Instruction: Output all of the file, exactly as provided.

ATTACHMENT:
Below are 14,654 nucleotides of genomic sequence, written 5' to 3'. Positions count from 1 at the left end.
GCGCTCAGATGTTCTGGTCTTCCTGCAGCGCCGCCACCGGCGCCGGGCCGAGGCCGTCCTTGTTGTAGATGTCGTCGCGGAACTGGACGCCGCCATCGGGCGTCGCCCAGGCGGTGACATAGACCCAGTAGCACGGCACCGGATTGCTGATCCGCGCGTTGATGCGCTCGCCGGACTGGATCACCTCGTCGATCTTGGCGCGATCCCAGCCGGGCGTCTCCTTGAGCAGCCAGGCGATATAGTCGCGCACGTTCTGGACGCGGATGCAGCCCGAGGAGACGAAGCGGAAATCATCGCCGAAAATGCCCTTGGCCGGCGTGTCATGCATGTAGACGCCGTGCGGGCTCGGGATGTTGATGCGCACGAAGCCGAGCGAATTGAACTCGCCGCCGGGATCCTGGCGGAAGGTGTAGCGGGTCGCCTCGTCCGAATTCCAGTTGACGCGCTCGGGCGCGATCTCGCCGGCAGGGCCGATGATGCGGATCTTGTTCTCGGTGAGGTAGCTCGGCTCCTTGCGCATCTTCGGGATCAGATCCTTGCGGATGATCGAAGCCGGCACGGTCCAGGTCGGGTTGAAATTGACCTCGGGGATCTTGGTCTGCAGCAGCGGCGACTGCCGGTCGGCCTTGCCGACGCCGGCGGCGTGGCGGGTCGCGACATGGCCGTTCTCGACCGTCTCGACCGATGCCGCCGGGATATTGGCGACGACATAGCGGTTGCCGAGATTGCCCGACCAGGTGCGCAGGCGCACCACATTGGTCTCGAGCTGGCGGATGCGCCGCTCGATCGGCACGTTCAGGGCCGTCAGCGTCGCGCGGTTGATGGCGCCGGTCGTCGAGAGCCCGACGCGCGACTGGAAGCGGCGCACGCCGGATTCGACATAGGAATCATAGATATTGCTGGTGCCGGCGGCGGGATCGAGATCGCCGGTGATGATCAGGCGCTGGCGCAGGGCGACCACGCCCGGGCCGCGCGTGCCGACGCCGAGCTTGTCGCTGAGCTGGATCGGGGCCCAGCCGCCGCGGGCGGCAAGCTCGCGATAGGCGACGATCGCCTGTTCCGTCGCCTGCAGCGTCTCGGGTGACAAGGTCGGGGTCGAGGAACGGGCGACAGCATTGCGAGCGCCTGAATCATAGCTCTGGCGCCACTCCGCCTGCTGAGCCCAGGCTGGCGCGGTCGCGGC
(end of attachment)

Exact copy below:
Below are 14,654 nucleotides of genomic sequence, written 5' to 3'. Positions count from 1 at the left end.
GCGCTCAGATGTTCTGGTCTTCCTGCAGCGCCGCCACCGGCGCCGGGCCGAGGCCGTCCTTGTTGTAGATGTCGTCGCGGAACTGGACGCCGCCATCGGGCGTCGCCCAGGCGGTGACATAGACCCAGTAGCACGGCACCGGATTGCTGATCCGCGCGTTGATGCGCTCGCCGGACTGGATCACCTCGTCGATCTTGGCGCGATCCCAGCCGGGCGTCTCCTTGAGCAGCCAGGCGATATAGTCGCGCACGTTCTGGACGCGGATGCAGCCCGAGGAGACGAAGCGGAAATCATCGCCGAAAATGCCCTTGGCCGGCGTGTCATGCATGTAGACGCCGTGCGGGCTCGGGATGTTGATGCGCACGAAGCCGAGCGAATTGAACTCGCCGCCGGGATCCTGGCGGAAGGTGTAGCGGGTCGCCTCGTCCGAATTCCAGTTGACGCGCTCGGGCGCGATCTCGCCGGCAGGGCCGATGATGCGGATCTTGTTCTCGGTGAGGTAGCTCGGCTCCTTGCGCATCTTCGGGATCAGATCCTTGCGGATGATCGAAGCCGGCACGGTCCAGGTCGGGTTGAAATTGACCTCGGGGATCTTGGTCTGCAGCAGCGGCGACTGCCGGTCGGCCTTGCCGACGCCGGCGGCGTGGCGGGTCGCGACATGGCCGTTCTCGACCGTCTCGACCGATGCCGCCGGGATATTGGCGACGACATAGCGGTTGCCGAGATTGCCCGACCAGGTGCGCAGGCGCACCACATTGGTCTCGAGCTGGCGGATGCGCCGCTCGATCGGCACGTTCAGGGCCGTCAGCGTCGCGCGGTTGATGGCGCCGGTCGTCGAGAGCCCGACGCGCGACTGGAAGCGGCGCACGCCGGATTCGACATAGGAATCATAGATATTGCTGGTGCCGGCGGCGGGATCGAGATCGCCGGTGATGATCAGGCGCTGGCGCAGGGCGACCACGCCCGGGCCGCGCGTGCCGACGCCGAGCTTGTCGCTGAGCTGGATCGGGGCCCAGCCGCCGCGGGCGGCAAGCTCGCGATAGGCGACGATCGCCTGTTCCGTCGCCTGCAGCGTCTCGGGTGACAAGGTCGGGGTCGAGGAACGGGCGACAGCATTGCGAGCGCCTGAATCATAGCTCTGGCGCCACTCCGCCTGCTGAGCCCAGGCTGGCGCGGTCGCGGC